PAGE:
In 98% of articles, registries were used as a sampling frame or for data linkage (Table 1, criterion 5). Of the 2% of articles that did not meet criterion 5, all reported on follow-up assessments. Although registries were most often used as a sampling frame, there were exceptions. For example, if legislation did not allow registries to be used for sampling or if rapid patient identification for study eligibility was necessary, then clinical data from the participating patients were abstracted from the relevant registry after informed consent and were then merged with PRO data.

In addition to sampling, clinical data from the registry, such as date of diagnosis and cancer stage, were commonly accessed for use in the analyses (Table 1, criterion 11). Although most articles included clinical data in the analyses, only 61% clearly described which variables came from the registry.

Sampling Process

Most articles (95%) described the sampling process (criterion 6). Similarly, nearly all articles (98%) provided inclusion/exclusion criteria used in the study (criterion 7). Those articles that did not provide information regarding these 2 criteria referred to previous publications.

Response Rates and Characteristics of Respondents and Nonrespondents

Only 42% of the articles (n = 71) reported a response rate >70% (criterion 8). Over half of the articles (n = 101) described the sample selected and compared the clinical/demographic characteristics of respondents and nonrespondents (Table 1, criterion 9). The vast majority of articles (95%) had sample sizes greater than 100 survivors (Table 1, criterion 10).

Use of Validated Patient-Reported Outcome Instruments

Almost all articles used validated PRO instruments to assess QoL (Table 1, criterion 12). Only 3 articles did not get a score on this criterion. One article reported that a 21-item questionnaire was used to assess QoL, whereas another used a computer-assisted telephone interview to assess the presence of symptoms that interfered with daily mood or function, and a third reported data collected from a questionnaire that was also used in a normative population.

Given the wide range of instruments used in assessing QoL, only a few of the most commonly used are mentioned here. For the assessment of general QoL, the most commonly used instrument was the Medical Outcome Study 36-item short-form health survey (SF-36). For disease-specific QoL, the European Organization for Research and Treatment of Cancer Quality-of-Life Core Questionnaire (EORTC-QLQ-C30) and the Functional Assessment of Cancer Therapy (FACT) were the most commonly used questionnaires.

DISCUSSION

  1. Top of page
  2. Abstract
  3. INTRODUCTION
  4. MATERIALS AND METHODS
  5. RESULTS
  6. DISCUSSION
  7. FUNDING SUPPORT
  8. CONFLICT OF INTEREST DISCLOSURES
  9. REFERENCES

In overview, we identified 173 articles published between January 2001 and June 2011 that assessed the QoL of cancer survivors with the assistance of a cancer registry. Most articles scored high on the amount of information provided on the cancer registry, study population, and study design. However, data on the follow-up of vital status provided by the cancer registry was the least often reported element of our assessment in these reports. Response rates for the included articles varied from 91% to 24%, and the majority fell below 70%.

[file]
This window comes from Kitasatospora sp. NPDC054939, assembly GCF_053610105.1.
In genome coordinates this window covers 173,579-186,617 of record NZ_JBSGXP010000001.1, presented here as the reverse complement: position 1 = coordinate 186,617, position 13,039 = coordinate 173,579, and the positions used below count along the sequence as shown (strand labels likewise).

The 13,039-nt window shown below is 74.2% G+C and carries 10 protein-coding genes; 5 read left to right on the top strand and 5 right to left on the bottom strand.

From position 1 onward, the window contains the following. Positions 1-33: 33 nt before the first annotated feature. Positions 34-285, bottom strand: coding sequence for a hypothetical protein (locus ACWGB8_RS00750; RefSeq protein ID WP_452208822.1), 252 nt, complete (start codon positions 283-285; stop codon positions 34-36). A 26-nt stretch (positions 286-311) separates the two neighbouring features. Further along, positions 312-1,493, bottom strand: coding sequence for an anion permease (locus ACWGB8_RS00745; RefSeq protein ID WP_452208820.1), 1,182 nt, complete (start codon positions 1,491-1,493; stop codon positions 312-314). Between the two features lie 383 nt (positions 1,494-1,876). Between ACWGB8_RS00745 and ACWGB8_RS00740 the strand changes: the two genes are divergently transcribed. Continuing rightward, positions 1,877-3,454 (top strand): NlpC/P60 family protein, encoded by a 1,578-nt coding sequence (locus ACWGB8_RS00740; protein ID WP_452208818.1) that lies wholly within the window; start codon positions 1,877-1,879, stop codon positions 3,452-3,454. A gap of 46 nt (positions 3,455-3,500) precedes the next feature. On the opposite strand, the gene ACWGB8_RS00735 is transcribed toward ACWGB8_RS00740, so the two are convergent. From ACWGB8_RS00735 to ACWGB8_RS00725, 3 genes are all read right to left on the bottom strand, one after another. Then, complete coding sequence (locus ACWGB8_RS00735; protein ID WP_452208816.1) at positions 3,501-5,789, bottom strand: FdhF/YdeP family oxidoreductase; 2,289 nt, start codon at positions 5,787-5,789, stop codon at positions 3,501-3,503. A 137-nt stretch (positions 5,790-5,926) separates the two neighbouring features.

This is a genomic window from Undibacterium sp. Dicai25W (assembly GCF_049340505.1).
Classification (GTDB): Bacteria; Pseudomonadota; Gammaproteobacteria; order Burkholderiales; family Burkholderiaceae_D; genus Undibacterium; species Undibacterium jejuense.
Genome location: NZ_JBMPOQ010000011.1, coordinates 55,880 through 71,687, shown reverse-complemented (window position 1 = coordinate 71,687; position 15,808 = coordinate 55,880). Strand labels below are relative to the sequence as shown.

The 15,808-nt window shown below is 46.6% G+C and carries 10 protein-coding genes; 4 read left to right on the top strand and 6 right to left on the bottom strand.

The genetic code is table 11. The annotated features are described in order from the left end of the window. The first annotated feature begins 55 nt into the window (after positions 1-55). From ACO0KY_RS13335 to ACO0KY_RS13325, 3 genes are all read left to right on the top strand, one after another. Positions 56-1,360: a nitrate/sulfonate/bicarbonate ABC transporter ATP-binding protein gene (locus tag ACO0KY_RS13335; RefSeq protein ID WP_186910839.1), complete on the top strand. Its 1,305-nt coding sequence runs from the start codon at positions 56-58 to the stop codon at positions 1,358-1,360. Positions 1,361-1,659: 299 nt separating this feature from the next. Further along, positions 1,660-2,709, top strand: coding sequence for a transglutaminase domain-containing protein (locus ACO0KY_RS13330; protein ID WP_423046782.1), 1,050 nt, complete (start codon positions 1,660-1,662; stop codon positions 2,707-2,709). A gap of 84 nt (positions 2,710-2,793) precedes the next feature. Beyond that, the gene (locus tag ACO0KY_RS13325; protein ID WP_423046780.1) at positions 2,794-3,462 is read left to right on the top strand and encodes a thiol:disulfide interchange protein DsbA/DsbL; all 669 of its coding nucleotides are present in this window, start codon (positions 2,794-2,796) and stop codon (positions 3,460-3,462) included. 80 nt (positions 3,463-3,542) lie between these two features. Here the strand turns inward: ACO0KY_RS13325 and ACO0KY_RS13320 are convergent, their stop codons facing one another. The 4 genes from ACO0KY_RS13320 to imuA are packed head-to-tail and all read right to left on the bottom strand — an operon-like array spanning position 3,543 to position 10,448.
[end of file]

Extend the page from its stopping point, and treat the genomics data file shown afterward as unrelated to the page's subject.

Sampling-Related Issues

Tumor registries vary in their procedures for identifying and following cancer patients,[19] which was also exhibited in this review. A significant proportion of cancer registries do not routinely update contact information (eg address, telephone number) after the patient is entered into registry records. Consequently, locating cancer survivors may be difficult at times, particularly for those who are further out from diagnosis or those who have moved from the original address at which they resided at the time of diagnosis. This is reflected by the reality that longer term survivors are less likely to respond to questionnaires than shorter term survivors.[12] This may explain in part why only 73 studies (42%) reported a response rate >70%. Efforts to update both vital status and contact information should be important considerations in QoL research that uses cancer registry records. Indeed, conducting research using those registries that routinely update contact information and vital status of patients in their databases may offer significant advantages.

Lack of vital status follow-up information in these studies raises the question of how representative the sample was and also the differences in characteristics of respondents, nonrespondents, and those who have died. Vital status follow-up is essential for studies in which death is a primary outcome. For example, loss of patients to death can introduce major bias in case-control studies when a dose-response relation causes patients with greater exposure to die sooner. Although vital status information and loss of patients to death are less important in QoL studies with primary outcomes like as symptoms, functioning, and overall QoL, the provision of vital status information (if routinely collected by the cancer registry) is good practice, because it indicates the representativeness of the sample.